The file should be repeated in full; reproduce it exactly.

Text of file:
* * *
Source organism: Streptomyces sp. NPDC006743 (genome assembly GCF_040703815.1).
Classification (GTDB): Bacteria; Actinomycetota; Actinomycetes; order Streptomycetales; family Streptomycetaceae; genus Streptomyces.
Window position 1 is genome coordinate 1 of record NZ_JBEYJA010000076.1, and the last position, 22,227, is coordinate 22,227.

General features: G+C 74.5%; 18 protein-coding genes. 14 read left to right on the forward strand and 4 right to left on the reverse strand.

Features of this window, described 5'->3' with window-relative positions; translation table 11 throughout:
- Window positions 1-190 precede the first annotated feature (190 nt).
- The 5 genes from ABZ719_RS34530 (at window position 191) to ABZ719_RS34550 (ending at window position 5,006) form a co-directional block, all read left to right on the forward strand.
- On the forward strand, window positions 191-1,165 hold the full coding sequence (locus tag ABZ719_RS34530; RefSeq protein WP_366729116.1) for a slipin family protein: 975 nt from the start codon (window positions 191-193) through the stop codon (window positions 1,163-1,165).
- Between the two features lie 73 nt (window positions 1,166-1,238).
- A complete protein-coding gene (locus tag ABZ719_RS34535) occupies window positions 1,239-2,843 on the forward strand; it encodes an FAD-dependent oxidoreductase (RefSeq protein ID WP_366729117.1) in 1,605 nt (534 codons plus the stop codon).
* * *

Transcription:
Source organism: Streptomyces sp. NPDC006743 (genome assembly GCF_040703815.1).
Classification (GTDB): Bacteria; Actinomycetota; Actinomycetes; order Streptomycetales; family Streptomycetaceae; genus Streptomyces.
Window position 1 is genome coordinate 1 of record NZ_JBEYJA010000076.1, and the last position, 22,227, is coordinate 22,227.

General features: G+C 74.5%; 18 protein-coding genes. 14 read left to right on the forward strand and 4 right to left on the reverse strand.

Features of this window, described 5'->3' with window-relative positions; translation table 11 throughout:
- Window positions 1-190 precede the first annotated feature (190 nt).
- The 5 genes from ABZ719_RS34530 (at window position 191) to ABZ719_RS34550 (ending at window position 5,006) form a co-directional block, all read left to right on the forward strand.
- On the forward strand, window positions 191-1,165 hold the full coding sequence (locus tag ABZ719_RS34530; RefSeq protein WP_366729116.1) for a slipin family protein: 975 nt from the start codon (window positions 191-193) through the stop codon (window positions 1,163-1,165).
- Between the two features lie 73 nt (window positions 1,166-1,238).
- A complete protein-coding gene (locus tag ABZ719_RS34535) occupies window positions 1,239-2,843 on the forward strand; it encodes an FAD-dependent oxidoreductase (RefSeq protein ID WP_366729117.1) in 1,605 nt (534 codons plus the stop codon).